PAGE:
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4 Big Takeaways from Dr. Rob Rienow’s Book, Visionary Parenting

I highly recommend this book, and hope that many parents I know will buy it and read it. I want to offer some reflection that I hope will either provoke others to read the book for themselves, or at least share some of the more practical takeaways for us. So, this will not be a ‘book review,’ but rather a brief summary of the 4 most practical points of application that Erin and I have already begun to put into practice in our home.

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Are we teaching our children grace or moralism at Christmas time?

There may be no greater time for parents to both teach and illustrate grace to their children than at Christmas time. Grace is the very reason for the holiday in the first place. We set aside a special time each year to celebrate the coming of Jesus as a baby in a manger. John writes that, “from his fullness we have all received, grace upon grace” (John 1:16). Even this is an understatement of the amount of grace given through the arrival and subsequent work of Jesus in his incarnation. Because of its sin, humanity finds itself at enmity with God and rightfully under his judgment and wrath. But this baby born 2,000 years ago came on a rescue mission so that this position could change. Christmas serves as a reminder of the greatest gift ever given to the most undeserving of recipients. It recalls the commencement of the way that God would demonstrate his love for us, in that

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Should my child participate?

How should believers go about deciding what extra-curricular activities their children should participate in? How relevant is this question to every believing parent!? I have heard this debated and heard so many very strong opinions on the matter. Basically, I have encountered two extremes, though, in which almost everyone seems to belong. First, there are those who involve their children in very little or no such activities at all, fearing that the sheer amount of commitment that is demanded today will keep them from being involved in church or family events. Second, there are those who involve their children in any and every activity their hearts desire, with little or no regard to sanctification or the cost the family must pay. In many ways, this area of life mimics the holistic view of how Christian should involve themselves in the culture, with most falling in one of two extreme camps: cultural withdrawal or non-critical assimilation. Both extremes can be dangerous,

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Some thoughts on the Public/Home/Christian School Debate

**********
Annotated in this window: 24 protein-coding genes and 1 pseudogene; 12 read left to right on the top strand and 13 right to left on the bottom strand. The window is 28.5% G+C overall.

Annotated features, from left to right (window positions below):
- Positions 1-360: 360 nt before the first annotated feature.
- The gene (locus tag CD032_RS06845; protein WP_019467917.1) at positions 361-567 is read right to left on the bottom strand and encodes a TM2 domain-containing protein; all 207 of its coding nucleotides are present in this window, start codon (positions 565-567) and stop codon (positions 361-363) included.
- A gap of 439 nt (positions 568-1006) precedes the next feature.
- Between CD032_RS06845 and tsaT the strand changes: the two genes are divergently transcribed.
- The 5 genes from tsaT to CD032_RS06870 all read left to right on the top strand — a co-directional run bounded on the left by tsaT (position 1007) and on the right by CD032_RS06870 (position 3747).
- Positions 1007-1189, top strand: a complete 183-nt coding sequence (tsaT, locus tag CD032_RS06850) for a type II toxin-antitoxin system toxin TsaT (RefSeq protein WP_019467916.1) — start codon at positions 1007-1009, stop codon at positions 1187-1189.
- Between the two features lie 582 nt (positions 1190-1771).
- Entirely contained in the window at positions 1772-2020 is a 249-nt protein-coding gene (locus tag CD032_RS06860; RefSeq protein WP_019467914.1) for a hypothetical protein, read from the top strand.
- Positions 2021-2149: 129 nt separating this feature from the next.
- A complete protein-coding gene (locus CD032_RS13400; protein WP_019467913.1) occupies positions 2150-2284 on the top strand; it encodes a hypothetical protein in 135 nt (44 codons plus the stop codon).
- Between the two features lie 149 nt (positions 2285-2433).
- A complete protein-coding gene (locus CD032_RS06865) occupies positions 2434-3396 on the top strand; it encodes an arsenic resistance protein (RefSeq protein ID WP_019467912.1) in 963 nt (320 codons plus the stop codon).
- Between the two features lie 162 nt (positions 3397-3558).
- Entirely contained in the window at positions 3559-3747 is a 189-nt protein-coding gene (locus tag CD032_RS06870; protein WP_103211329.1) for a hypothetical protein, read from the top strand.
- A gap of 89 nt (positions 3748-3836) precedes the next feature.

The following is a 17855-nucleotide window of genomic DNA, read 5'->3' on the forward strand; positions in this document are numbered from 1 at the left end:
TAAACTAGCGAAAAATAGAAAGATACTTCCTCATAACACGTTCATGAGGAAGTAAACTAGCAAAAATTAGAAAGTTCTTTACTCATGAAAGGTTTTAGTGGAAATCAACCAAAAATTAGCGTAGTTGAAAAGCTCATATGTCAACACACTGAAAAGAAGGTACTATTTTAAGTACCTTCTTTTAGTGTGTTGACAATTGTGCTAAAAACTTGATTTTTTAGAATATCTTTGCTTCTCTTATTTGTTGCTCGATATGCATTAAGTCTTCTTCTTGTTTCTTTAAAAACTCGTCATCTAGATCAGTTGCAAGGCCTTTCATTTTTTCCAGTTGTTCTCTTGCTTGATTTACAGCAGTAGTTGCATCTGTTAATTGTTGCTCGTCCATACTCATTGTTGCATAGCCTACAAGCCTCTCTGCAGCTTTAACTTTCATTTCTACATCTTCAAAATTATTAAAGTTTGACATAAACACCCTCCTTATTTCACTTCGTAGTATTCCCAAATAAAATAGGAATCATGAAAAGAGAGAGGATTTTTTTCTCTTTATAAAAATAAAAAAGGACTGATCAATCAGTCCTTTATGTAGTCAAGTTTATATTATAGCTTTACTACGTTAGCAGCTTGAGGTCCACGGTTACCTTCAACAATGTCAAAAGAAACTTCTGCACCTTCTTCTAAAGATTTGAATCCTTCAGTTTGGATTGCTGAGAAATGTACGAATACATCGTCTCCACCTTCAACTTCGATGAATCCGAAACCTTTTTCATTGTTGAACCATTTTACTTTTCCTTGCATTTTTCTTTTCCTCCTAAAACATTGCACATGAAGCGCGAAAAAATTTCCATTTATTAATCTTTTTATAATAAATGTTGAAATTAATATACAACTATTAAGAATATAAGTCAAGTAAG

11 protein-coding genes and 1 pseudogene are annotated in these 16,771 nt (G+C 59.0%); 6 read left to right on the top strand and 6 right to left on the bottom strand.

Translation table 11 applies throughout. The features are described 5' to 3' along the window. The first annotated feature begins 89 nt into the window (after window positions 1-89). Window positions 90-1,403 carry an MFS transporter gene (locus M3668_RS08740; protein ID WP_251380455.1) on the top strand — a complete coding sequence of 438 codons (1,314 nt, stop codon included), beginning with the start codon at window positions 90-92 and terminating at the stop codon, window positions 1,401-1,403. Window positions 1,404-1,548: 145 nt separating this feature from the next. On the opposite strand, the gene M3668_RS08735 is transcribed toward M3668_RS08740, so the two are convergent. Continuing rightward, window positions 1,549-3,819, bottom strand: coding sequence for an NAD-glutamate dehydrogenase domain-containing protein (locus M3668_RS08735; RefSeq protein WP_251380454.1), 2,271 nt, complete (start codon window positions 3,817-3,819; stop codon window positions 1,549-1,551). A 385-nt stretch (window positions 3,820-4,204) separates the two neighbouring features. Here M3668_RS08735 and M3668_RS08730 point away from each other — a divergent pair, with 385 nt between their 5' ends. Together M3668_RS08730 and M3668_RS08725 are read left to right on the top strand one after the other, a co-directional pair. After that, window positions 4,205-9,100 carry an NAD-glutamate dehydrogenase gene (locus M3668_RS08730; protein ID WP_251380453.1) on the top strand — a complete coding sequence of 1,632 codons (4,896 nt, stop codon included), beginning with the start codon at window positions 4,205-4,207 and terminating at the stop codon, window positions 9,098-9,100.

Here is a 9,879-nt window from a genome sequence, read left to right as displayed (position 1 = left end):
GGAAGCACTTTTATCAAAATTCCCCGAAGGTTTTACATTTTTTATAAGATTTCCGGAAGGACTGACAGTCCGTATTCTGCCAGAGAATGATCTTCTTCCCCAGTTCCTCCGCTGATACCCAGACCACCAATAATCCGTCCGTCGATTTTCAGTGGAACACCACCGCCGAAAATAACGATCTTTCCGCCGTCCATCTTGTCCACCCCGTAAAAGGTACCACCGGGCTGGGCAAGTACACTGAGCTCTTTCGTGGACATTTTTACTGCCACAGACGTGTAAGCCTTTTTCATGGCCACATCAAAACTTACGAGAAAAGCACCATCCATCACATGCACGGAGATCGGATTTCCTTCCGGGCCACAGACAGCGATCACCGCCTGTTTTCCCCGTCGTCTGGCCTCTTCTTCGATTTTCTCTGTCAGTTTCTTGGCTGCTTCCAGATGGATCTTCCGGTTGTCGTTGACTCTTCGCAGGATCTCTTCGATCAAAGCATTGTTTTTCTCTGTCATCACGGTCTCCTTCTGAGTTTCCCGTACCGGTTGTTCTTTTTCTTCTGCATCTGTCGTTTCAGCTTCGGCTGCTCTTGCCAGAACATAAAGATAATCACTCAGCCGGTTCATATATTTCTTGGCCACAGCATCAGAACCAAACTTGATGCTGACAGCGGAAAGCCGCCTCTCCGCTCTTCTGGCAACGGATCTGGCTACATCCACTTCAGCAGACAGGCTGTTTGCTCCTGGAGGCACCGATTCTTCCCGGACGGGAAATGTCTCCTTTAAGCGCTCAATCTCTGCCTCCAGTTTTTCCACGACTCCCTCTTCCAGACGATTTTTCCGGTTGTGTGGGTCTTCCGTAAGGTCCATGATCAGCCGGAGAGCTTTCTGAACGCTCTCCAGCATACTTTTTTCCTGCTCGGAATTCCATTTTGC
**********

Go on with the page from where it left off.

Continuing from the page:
My good friend and partner in the gospel, Ron Young (Church planter in Quebec), posted an article on Facebook this past week by Dr. Albert Mohler.  The article is linked below, but offers an overview of the evolution of public education.  This evolution has not been a good one, and Dr. Mohler clearly offers a solemn warning to parents whose children roam the halls of public schools in the present day.  I very much appreciated Ron posting the article, and even more the brief discussion that followed.  As I continued to think through that conversation and this issue, I sat down and began typing some of my thoughts out.  I understand this can be a touchy subject for many, but I also believe that just because an issue is touchy shouldn’t mean that we as believers have to avoid it.  I hope that you will see in my thoughts below that I am not using this post to advocate a

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Rethinking Common Advice/Encouragement

There are some sayings that have just become second nature. I have heard them all of my life. I find myself sometimes blurting these sayings out, especially to my kids, without thinking twice. Sometimes I am struck just after such an outburst by the fact that I have never really thought about what that saying actually says. Sometimes I quickly realize that although what I just said reveals the common ideals adopted by my culture, it doesn’t quite convey the ideals that should comprise a properly and biblically-shaped Christian worldview. Let me give you one such example. If you put your mind to it, you can do anything or be anything you want to be! How many of us have parroted this line to a young person? Emma asked me several weeks ago if she could be some sort of profession when she grows up. I can’t remember exactly what profession since she seems to change her mind about what

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Are we teaching grace or moralism at Christmas?

There may be no greater time for parents to both teach and illustrate grace to their children than at Christmas time. Grace is the very reason for the holiday in the first place. We set aside a special time each year to celebrate the coming of Jesus as a baby in a manger. John writes that, “from his fullness we have all received, grace upon grace” (John 1:16). Even this is an understatement of the amount of grace given through the arrival and subsequent work of Jesus in his incarnation. Because of its sin, humanity finds itself at enmity with God and rightfully under his judgment and wrath. But this baby born 2,000 years ago came on a rescue mission so that this position could change. Christmas serves as a reminder of the greatest gift ever given to the most undeserving of recipients. It recalls the commencement of the way that God would demonstrate his love for us, in that

read more Are we teaching grace or moralism at Christmas?